In Canada, we’re fortunate to have many community experts and MVPs. Throughout the month, they write about and talk about some really cool things. Many of you have told us that you’d like it to be easier to discover them and what they’re writing about. The team and I will be curating top picks and sharing them with you in frequent technology post round ups.
- Windows 8 and the WebSocket Protocol by Kenny Kerr
The WebSocket protocol aims to provide bidirectional communication in a Web-saturated world dominated by clients solely responsible for establishing connections and initiating request/response pairs. In this article, you’ll see how the WebSocket protocol works and explain its relationship to the larger TCP/IP suite. You’ll then explore the various ways in which Windows 8 enables programmers to easily adopt this new technology from within their applications.
- State of the Windows Store on December 2012: number of apps, average price, popular categories by Andrei Marukovich
A look into some Windows 8 app numbers.
- Handling binding between WinRT Image control and ViewModel for local file system images by Andrei Marukovich
For some reason
file://URIs are not supported and it is not possible to use Uri to display, for example, image located in the Pictures Library. In this case, the application needs to load image files manually.
- Adapting UI of Windows 8 app for available pointer devices by Andrei Marukovich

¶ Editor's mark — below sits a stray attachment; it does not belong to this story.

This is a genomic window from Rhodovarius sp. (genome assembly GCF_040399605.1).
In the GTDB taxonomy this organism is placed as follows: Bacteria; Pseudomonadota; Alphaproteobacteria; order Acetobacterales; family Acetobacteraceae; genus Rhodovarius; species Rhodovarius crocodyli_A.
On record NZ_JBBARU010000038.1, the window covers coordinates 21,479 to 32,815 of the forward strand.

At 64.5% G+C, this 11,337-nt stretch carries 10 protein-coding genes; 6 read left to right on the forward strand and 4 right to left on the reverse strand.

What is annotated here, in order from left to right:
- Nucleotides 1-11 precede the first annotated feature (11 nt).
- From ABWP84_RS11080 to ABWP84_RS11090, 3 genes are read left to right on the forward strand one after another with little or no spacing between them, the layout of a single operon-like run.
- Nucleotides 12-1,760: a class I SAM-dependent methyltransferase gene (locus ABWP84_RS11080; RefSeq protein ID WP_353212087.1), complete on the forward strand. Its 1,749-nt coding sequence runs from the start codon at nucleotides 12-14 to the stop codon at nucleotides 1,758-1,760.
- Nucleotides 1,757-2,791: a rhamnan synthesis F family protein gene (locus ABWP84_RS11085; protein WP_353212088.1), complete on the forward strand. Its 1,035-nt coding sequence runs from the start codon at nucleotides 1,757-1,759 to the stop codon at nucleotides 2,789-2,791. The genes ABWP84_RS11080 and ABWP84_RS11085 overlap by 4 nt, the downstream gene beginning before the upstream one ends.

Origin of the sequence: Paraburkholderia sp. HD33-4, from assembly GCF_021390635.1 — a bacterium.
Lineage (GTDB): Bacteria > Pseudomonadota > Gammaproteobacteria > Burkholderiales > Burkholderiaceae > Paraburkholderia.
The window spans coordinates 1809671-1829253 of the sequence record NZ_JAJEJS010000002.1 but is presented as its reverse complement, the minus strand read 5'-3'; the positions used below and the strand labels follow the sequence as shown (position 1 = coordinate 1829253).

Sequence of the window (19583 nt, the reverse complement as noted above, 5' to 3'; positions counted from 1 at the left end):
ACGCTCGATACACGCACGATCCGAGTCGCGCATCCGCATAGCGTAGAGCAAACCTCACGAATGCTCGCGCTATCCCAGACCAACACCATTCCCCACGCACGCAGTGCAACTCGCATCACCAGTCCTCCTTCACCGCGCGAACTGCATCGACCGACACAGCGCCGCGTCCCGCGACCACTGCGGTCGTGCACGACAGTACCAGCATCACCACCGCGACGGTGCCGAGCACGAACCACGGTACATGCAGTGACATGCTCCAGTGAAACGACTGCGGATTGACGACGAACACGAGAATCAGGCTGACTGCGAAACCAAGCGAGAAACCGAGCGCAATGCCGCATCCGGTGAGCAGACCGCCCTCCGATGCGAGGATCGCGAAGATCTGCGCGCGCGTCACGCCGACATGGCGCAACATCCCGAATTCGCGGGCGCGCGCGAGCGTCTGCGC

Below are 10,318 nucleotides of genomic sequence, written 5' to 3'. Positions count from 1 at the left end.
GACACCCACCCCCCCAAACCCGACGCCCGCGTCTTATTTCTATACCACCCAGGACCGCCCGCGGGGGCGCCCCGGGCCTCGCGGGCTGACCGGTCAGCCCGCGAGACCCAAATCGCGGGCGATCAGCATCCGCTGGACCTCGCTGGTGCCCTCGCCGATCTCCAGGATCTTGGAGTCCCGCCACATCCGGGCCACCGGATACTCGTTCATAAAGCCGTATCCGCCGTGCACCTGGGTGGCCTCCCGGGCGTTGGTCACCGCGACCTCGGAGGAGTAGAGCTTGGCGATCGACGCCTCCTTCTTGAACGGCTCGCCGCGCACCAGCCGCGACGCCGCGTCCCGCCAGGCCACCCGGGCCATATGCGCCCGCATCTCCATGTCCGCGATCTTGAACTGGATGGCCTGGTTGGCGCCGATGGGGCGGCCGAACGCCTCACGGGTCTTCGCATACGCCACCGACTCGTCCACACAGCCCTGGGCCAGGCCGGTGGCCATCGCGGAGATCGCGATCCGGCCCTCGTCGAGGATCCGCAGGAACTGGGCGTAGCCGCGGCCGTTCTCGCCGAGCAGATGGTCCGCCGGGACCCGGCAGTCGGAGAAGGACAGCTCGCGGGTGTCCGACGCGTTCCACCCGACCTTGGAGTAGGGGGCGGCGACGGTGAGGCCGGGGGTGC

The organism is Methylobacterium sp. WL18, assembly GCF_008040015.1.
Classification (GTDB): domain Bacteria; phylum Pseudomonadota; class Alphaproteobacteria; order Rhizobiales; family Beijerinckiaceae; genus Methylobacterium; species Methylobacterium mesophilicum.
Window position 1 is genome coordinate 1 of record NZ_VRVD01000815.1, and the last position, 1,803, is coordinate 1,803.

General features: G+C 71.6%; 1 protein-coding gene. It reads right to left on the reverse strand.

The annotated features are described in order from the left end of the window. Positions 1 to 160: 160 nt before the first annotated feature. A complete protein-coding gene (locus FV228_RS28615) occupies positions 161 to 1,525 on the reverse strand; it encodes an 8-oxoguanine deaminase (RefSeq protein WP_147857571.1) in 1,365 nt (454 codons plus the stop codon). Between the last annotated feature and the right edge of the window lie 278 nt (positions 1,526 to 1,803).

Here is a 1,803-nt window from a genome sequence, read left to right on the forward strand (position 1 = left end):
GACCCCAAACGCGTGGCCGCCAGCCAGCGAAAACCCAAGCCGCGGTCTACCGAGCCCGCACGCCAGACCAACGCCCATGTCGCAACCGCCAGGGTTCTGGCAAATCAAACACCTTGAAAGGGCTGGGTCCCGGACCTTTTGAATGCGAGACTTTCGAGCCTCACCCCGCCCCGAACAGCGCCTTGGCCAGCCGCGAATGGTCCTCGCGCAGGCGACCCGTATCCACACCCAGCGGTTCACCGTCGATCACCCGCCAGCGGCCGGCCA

WinRT includes several classes that allow to identify attached input devices:
- Table Storage 2.0 by Tyler Doerksen
This post has been a long time coming. In late October the Windows Azure Storage Team released a new version of the storage services API libraries. At first these libraries were shipped with the Azure SDK, then later provided by NuGet but used the same version number as the Azure SDK. Now even the version numbers are different, where the latest Azure SDK is 1.8 the storage API is on version 2.0.
- Demo Code for my “Windows Azure As the Backbone” talk at DevTeach by Erez Harari
See how easy it is to create a web-api based app using the Visual Studio 2012 wizard, deploy it to Azure and then create Windows 8 and Windows Phone 8 apps that uses the service from within Azure.
- Windows Azure Active Directory Federation In Depth (Part 2) by Steve Syfuhs
In my last post I talked a little bit about the provisioning and federation processes for Office 365 and Windows Azure Active Directory (WAAD). This time around I want to talk a little bit about how the various pieces fit together when federating an on premise Active Directory environment with WAAD and Office 365. You can find lots of articles online that talk about how to configure everything, but I wanted to dig a little deeper and show you why everything is configured the way it is.
- EF5 Code-First Migrations on SQL Azure – Reference Not Supported by James Chambers
What you should be doing when migrating to SQL Azure.
- Know Your Network – The Azure Service Dashboard by James Chambers
Having trouble viewing your Windows Azure Website? In spite of all the inner voices’ assurances, it might not be you.
- Upgrading to Azure SDK 1.8 by Tyler Doerksen